When researchers activated acetylcholine-releasing neurons in mice, they found they were able to trigger a REM period. This is exciting because medicines are not able to advance a brain in the sleep cycle. Further, promoting REM by this manner allows recreation of a more-or-less natural sleep cycle. One disadvantage of medicines for sleep is that they only sedate the patient rather than promoting any stage of sleep or the sleep stage cycle. Of course, direct stimulation is impractical as a therapy for humans, but this finding could advance a broader understanding of the sleeping brain.
The regulation of REM is also of some question. While sleep is under some homeostatic control (one of the processes of the 2-process model), it is less clear that REM is. When a person is deprived of REM, a REM sleep debt builds up and extra REM occurs in subsequent sleep – although not all that is lost is recovered. However, there is no indication that this recovery REM is more intense than regular REM. This is in contrast to NREM sleep, which is measurably more intense in a person who has been sleep deprived.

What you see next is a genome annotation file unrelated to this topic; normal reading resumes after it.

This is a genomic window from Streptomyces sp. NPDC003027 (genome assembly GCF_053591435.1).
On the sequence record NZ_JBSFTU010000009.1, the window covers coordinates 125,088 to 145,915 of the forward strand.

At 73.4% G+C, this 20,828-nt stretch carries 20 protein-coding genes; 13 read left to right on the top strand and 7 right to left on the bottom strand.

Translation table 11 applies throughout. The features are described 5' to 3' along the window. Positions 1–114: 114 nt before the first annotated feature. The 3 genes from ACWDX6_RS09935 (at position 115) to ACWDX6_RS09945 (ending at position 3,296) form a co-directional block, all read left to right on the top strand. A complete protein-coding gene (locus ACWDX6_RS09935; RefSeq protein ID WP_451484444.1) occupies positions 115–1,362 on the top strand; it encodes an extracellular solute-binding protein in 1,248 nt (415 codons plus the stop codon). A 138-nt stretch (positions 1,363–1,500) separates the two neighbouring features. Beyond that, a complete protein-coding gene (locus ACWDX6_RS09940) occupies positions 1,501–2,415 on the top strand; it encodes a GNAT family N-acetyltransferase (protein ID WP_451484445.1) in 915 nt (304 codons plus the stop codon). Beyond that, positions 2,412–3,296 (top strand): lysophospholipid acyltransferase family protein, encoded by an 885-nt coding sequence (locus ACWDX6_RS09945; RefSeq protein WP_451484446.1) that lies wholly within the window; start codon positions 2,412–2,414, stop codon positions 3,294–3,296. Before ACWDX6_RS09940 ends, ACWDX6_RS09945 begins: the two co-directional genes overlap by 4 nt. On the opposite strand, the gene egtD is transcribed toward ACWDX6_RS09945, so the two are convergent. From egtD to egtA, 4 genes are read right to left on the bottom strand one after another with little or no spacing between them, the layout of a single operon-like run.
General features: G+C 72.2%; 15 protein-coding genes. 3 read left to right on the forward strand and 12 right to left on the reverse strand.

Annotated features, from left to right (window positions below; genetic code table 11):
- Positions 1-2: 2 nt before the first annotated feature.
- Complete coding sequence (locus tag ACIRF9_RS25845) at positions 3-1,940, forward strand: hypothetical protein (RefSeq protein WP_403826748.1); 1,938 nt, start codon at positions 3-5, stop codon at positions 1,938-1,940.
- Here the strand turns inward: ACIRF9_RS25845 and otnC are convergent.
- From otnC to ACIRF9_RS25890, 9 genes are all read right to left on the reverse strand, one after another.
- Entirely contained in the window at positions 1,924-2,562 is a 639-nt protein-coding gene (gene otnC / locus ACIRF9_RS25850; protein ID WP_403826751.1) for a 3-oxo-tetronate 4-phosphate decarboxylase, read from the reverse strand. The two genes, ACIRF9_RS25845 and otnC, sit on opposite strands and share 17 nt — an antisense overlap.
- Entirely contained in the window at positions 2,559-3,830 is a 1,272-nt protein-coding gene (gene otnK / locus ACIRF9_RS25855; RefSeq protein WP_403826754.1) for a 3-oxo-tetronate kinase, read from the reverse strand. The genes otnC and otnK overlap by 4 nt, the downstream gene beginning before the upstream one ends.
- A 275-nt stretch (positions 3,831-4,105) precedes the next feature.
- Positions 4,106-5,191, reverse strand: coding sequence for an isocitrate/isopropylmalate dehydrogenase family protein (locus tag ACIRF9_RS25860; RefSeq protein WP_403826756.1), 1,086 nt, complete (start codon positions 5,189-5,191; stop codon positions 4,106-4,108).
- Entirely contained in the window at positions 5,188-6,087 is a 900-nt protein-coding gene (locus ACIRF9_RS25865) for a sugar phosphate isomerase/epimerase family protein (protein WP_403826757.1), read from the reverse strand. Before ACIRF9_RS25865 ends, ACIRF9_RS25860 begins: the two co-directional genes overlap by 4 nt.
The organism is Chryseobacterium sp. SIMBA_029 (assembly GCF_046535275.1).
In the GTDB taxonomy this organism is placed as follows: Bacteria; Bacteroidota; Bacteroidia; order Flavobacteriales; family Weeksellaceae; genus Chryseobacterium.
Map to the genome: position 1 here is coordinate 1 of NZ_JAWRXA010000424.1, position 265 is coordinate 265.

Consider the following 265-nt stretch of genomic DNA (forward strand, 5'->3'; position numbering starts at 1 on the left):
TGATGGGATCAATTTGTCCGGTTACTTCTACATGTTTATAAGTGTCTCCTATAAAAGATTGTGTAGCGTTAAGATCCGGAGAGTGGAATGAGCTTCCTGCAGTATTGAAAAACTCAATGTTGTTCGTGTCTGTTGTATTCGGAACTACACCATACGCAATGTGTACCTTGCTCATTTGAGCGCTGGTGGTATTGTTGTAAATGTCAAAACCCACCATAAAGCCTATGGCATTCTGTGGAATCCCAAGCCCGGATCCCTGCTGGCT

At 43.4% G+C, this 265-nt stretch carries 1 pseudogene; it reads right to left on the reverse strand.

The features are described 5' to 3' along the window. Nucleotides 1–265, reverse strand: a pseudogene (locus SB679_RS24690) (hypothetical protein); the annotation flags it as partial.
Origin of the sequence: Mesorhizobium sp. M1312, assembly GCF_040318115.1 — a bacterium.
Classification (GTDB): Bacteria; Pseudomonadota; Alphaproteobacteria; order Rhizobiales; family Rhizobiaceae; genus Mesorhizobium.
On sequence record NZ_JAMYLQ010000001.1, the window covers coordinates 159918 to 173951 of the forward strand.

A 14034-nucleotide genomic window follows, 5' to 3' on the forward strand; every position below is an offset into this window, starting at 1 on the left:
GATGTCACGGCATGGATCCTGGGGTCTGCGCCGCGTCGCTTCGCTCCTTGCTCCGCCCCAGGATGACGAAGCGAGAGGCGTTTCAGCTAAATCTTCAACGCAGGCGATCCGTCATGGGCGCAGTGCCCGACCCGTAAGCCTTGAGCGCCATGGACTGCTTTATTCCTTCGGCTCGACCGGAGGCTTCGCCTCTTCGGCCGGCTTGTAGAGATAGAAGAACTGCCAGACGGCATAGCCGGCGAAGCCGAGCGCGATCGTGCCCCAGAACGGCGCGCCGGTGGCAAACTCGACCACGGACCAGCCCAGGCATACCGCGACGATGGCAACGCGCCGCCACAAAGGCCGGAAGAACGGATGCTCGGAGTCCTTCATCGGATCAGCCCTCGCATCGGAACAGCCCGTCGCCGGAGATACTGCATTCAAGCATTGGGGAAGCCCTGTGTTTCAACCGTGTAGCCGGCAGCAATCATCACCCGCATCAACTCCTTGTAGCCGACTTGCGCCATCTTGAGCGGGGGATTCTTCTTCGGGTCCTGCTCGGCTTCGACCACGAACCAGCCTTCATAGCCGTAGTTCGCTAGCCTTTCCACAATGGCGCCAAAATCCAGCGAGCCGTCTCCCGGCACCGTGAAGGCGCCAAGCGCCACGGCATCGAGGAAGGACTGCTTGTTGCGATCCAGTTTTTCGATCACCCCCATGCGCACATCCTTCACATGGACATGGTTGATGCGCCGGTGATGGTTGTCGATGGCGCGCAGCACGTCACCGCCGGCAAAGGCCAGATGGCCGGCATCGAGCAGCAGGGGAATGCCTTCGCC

If we have stages of NREM sleep, why not stages of REM? It appears that REM is much more homogeneous than NREM. Stages 2 and 3 of NREM produce completely different EEG patterns, but REM’s EEG does not change much. Researchers (but not medical practitioners) sometimes distinguish phasic and tonic REM based on whether the sympathetic or parasympathetic nervous systems appear to be controlling. The phasic component, influenced by the sympathetic nervous system, results in eye movements, some twitching of the muscles, and variable breathing rates and depths. The tonic component, under the parasympathetic nervous system, does not result in eye movements – the person is more quiet. Tonic REM is persistent and is interrupted by outbursts of phasic activity.
All mammals experience REM except dolphins and seals, so it is wrong to think of REM as a hallmark of a particularly advanced brain. Even dumb animals like horses go through REM. First discovered in humans in 1953, REM was soon after discovered in animals. REM stage sleep EEG doesn’t look too much different from waking patterns, which fits with the two-phase theory of sleep’s holding that REM is like being awake and asleep at the same time.